(6)

where Eij denotes the covariance matrix of the measured rotational splittings. Here, J(r, r0) is a function which vanishes at r0 and otherwise monotonically increases. A common choice is J(r, r0) = 12(r − r0)2/R (Backus & Gilbert 1968; Gough 1985). The so-called trade-off parameter μ balances the uncertainty on the solution because of propagated errors and the resolution of the inversions as indicated by the width of the averaging kernels. The quantity μ0 is defined as

(7)

where N denotes the number of modes. This choice ensures that the second part of the objective function (Eq. (6)) is dimensionless and the inversion results do not depend on the absolute values of the measurement uncertainties (e.g. Gough 1985). The uncertainties on the estimated rotation rates are calculated through error propagation from Eq. (4).

4. Inversion results along the RGB

In this section, we study how rotational inversion results change as stars evolve along the RGB. We performed rotational inversions for our stellar models between the base of the RGB and the luminosity bump (marked regions in Fig. 1).

For each selected model we computed a core (r0/R = 0.003) and a surface (r0/R = 0.98) averaging kernel based on the synthetic data sets described in Sect. 2 and Appendix A. We used these averaging kernels to compute core and surface rotation rates given the synthetic rotational splittings. The trade-off parameter was tuned as described in Appendix B. Here, we are specifically interested in the sensitivities of the resulting averaging kernels1. In the following, we therefore focus on the sensitivity of the averaging kernels to different regions inside the star. To study the sensitivity of the computed averaging kernels to the region of interest, we split them into two zones according to Eq. (5). We calculated the sensitivity of the core-averaging kernel in the core βcore(0.003R) and the sensitivity of the surface-averaging kernel in the envelope βsurf = 1 − βcore(0.98R). We computed the sensitivities for different values of rcore = rrcb, 1.5rH, 0.1R, 0.2R. Choosing the base of the convection zone (rrcb) or the hydrogen burning shell (rH) as the integration boundaries takes structural changes into account whereas choosing a fixed value in fractional radius ignores structural changes. The results appear qualitatively similar for all separations between core and envelope.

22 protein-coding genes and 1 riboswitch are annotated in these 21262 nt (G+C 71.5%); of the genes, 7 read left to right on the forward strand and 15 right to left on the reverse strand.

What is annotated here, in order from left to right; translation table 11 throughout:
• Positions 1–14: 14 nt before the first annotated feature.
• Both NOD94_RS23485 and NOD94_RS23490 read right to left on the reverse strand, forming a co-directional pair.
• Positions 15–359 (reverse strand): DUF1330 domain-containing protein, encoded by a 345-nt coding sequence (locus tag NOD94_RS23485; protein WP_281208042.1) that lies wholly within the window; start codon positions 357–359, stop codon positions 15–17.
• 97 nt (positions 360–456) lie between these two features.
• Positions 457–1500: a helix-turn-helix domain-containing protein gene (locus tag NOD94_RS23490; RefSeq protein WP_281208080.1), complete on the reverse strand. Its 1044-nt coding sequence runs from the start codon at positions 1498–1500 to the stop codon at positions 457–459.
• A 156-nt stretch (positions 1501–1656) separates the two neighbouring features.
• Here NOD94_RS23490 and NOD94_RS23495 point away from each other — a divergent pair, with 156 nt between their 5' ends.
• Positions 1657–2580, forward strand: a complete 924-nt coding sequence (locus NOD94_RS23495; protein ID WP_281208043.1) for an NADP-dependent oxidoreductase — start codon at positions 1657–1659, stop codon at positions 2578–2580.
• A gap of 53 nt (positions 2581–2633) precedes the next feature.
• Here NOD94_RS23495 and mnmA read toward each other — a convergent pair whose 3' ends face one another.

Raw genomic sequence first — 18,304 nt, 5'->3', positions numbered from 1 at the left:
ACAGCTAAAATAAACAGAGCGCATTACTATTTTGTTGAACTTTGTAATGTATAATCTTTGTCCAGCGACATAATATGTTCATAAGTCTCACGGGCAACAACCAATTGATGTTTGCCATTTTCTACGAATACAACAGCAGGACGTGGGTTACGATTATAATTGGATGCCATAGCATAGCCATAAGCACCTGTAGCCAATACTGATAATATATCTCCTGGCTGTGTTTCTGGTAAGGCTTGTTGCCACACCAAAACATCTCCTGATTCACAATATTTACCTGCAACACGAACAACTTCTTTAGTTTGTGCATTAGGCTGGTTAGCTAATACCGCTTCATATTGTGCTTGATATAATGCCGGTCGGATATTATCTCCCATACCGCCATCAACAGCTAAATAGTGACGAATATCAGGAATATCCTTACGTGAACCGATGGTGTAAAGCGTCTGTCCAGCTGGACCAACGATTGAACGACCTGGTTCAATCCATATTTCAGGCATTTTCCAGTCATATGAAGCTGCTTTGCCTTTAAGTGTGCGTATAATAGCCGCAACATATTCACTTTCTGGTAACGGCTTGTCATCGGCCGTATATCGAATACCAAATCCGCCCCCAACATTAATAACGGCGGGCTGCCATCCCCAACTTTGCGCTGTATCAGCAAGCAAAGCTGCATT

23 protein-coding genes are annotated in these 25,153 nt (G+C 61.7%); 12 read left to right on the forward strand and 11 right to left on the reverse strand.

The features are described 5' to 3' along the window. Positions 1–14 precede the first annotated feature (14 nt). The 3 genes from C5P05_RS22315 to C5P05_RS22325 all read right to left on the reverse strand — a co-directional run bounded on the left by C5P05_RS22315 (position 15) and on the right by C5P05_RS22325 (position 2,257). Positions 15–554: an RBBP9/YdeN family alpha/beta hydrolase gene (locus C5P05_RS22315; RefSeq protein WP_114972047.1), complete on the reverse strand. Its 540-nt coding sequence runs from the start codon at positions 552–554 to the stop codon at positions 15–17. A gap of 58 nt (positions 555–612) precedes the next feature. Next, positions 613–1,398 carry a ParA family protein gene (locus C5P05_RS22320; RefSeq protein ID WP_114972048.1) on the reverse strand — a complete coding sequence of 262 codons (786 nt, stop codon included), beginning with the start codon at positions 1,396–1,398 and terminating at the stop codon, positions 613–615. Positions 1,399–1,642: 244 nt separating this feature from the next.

4.1. Core and surface sensitivities

The rotational inversion results in terms of core and surface sensitivities βcore and βsurf for the three different stellar masses are shown in Fig. 2 as a function of the stellar luminosity. The sensitivities for stellar models with varying metallicity are shown in Fig. D.1. Here we choose rcore = rrcb. Using the estimated rotation rates and the known input rotation profiles we compute relative errors for the rotation rates. Figure 3 shows the relative errors of the estimated rotation rates for the 1 M, [Fe/H] = 0 track as a function of luminosity using the envelope step rotation profile.

thumbnail Fig. 2.

Core and surface sensitivities βcore and βsurf for the solar metallicity evolutionary tracks with 1, 1.5 and 2 M.

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The grey symbols in Fig. 2 show that the sensitivity of the core-averaging kernel is confined below the base of the convection zone in its entirety. This means that the core-averaging kernels are well localised. Accordingly, relative errors in core rotation rates are small all along the RGB. As shown in the upper panel of Fig. 3 core rotation rates can be recovered with a relative error of less than 1%. The relative error is negative because some of the sensitivity of the core-averaging kernel is located in the slowly rotating envelope. According to Eq. (4), this decreases the estimated core rotation rate. We conclude that a set of 12 dipole modes is sufficient to recover core rotation rates given the envelope step profile. The inversion results for core rotation rates appear similar as in Fig. 3 for other synthetic rotation profiles as long as the width of the fast-rotating core region is equal to or larger than the width of the core-averaging kernel.